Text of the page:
It should be noted that of the copies of Fire of Life that were produced, half were being marketed in Europe and half in the States. The European portion sold out very quickly, while sales in the States were much slower. After about ten years Changes garnered a good following in our own country, mainly on east and west coasts of the United States and to a lesser degree in mid-America. Originally, however, it was the people of Europe that we must thank for having rediscovered us. After so many years of work on our music and the hopes that all aspiring artists entertain, it seemed as though the harvest of our labors had finally borne fruit.
When you - for example - check the 'favourite Bands' list in the facebook community called 'Neofolk', the name Changes appears in every second list at least. Do you feel that this is the musical genre you belong to?That is truly a great feeling to be in some way affecting and entertaining several generations of people. When we founded the group in the late 60s, there was no 'counter-folk' movement or certainly wasn’t anything of the sort that could have been even given a name. Our music was different than prevailing folk music of the time but we were quite alone in that difference. There may have been other musicians with similar thoughts throughout the world, but I would think that none were aware of each other so there was no joint effort to create a musical genre. In the 70s, when we performed 'Twilight' or 'Fire of Life', there were very few who understood the meaning of the songs. The people who didn’t grasp the concept would just blankly stare at us when we performed that part of our repertoire. The love songs and songs of heroic legends, on the other hand, had a more universal appeal.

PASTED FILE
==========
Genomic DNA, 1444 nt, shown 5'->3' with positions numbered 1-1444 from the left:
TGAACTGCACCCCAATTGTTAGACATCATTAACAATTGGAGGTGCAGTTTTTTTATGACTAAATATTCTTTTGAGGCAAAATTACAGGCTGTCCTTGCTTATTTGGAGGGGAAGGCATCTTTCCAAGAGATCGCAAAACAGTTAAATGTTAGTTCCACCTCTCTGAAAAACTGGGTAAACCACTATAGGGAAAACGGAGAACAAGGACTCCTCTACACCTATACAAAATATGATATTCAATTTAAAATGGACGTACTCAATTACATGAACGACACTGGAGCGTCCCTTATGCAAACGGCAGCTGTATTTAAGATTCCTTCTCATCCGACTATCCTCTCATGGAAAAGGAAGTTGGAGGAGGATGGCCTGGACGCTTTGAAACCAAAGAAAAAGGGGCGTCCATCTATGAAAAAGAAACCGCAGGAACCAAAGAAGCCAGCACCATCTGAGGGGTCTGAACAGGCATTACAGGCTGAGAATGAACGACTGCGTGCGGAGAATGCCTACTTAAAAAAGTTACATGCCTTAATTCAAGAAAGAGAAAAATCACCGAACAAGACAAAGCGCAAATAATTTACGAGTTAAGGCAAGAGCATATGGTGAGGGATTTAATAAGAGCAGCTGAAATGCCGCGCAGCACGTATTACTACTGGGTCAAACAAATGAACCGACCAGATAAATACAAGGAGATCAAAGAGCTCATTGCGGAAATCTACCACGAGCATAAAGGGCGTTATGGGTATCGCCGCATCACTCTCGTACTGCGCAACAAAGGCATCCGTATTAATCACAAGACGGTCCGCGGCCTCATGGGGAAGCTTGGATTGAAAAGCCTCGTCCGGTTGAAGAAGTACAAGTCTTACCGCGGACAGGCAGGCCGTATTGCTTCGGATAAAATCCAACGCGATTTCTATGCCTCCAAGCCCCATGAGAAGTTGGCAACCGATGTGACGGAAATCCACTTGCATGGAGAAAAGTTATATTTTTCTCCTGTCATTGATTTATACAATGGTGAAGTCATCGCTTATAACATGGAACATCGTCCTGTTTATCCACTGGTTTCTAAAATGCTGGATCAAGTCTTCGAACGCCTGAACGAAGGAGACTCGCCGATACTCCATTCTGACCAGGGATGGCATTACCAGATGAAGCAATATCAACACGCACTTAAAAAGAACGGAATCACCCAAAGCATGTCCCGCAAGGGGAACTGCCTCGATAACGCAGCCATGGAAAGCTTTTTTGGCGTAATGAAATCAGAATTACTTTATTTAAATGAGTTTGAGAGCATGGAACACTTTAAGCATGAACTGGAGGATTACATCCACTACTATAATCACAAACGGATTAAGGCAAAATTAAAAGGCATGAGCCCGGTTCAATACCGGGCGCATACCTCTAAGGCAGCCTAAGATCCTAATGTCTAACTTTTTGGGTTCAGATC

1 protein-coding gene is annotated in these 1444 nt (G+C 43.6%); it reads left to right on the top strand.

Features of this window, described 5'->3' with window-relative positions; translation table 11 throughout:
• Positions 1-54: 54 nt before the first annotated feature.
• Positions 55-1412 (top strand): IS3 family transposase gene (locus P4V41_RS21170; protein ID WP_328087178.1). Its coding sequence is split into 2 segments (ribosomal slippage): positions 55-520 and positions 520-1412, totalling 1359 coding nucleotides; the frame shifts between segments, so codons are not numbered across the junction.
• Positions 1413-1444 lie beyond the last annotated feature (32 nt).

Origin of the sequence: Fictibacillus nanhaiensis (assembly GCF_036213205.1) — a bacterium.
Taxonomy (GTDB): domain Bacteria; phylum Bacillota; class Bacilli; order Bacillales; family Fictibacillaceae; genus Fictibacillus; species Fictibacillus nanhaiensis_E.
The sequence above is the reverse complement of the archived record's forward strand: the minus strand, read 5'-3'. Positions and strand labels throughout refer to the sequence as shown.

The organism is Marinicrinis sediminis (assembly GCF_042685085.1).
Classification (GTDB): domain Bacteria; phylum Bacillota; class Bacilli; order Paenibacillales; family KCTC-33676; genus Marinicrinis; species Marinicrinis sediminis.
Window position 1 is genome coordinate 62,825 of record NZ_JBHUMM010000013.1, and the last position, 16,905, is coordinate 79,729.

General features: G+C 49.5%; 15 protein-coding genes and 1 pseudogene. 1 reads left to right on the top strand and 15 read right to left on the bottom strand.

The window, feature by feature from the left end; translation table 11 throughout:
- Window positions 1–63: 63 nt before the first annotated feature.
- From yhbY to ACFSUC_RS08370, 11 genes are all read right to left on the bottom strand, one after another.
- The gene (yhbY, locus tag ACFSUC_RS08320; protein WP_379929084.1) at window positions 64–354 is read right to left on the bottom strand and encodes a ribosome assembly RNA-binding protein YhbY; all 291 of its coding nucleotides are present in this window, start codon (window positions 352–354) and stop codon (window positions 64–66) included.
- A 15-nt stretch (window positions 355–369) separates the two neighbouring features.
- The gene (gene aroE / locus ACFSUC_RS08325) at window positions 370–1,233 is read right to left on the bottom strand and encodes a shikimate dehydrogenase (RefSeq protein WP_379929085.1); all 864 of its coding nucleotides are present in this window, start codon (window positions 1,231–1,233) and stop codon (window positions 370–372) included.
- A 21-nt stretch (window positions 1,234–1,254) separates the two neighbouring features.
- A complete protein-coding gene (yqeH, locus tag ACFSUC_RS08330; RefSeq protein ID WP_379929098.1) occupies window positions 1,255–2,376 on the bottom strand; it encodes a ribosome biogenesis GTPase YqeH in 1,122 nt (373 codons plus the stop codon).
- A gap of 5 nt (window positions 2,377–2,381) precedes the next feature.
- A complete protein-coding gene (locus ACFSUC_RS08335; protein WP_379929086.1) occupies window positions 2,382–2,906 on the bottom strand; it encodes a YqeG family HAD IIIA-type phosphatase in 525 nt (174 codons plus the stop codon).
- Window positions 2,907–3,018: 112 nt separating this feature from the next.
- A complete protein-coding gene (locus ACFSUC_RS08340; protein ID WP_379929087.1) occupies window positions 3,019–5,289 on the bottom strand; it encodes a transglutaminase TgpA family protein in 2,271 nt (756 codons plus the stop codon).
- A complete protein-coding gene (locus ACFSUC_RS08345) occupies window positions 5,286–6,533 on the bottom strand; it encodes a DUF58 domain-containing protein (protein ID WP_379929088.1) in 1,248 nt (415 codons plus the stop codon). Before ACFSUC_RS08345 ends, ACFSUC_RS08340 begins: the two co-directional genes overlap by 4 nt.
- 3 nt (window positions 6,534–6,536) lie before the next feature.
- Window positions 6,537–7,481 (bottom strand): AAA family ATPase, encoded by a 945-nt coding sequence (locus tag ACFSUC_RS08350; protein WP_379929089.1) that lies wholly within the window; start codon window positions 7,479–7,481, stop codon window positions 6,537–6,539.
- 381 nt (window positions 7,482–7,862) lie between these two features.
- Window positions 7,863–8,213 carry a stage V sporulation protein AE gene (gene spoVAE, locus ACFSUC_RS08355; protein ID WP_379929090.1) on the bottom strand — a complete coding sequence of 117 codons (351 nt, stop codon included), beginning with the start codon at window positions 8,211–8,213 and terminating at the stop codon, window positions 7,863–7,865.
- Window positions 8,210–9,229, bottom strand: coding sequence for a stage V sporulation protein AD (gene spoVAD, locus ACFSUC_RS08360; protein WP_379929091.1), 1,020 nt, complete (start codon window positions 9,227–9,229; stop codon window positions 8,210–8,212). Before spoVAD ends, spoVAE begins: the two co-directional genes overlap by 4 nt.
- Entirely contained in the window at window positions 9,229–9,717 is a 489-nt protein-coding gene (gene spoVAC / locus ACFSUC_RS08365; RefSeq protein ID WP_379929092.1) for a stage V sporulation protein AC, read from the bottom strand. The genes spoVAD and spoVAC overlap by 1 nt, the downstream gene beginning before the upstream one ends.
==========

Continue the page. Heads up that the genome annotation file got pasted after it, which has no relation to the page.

We have been called the fathers of Apocalyptic Folk, for we were quite possibly the first. There are other performers and musical ensembles who later independently created this type of music (for no one had heard of Changes until our resurgence in the 90s). So the evolution of Neofolk came about, not because of us, but definitely out of a parallel universe similar to the one through which we were trying to direct people with our songs in the early years.

To have appeal to a few different generations of people is quite a reward in itself. So I would think that this is the genre to which we belong. Our sound may evolve in coming years to give it some variety but our basis will still be in Neofolk.
This is a quite European style of music... do you feel more related to this scene or do you feel at home in the modern American folk scene as well?
As I have mentioned, our style of music was recognized and accepted very quickly in Europe when first heard. Each time that we have visited there we’ve always felt a very close camaraderie with the European people. This has definitely made us quite at home in the European music scene. But on the other hand, as I’ve also mentioned, there has been a growing acceptance of our music here in the States. And the people that like our music here are as serious about it as our European friends are. I don’t think it is necessarily because our music now sounds more like American folk but more likely because Americans now have an increased acceptance of the European style of folk music.
Usually, folk or dark folk bands - even the great ones - tend to incorporate at least a little bit of medieval influences which to me looks and sounds more like a sort of cliche, even if it is - through the atmosphere that this creates - quite tempting. You never did this. Why?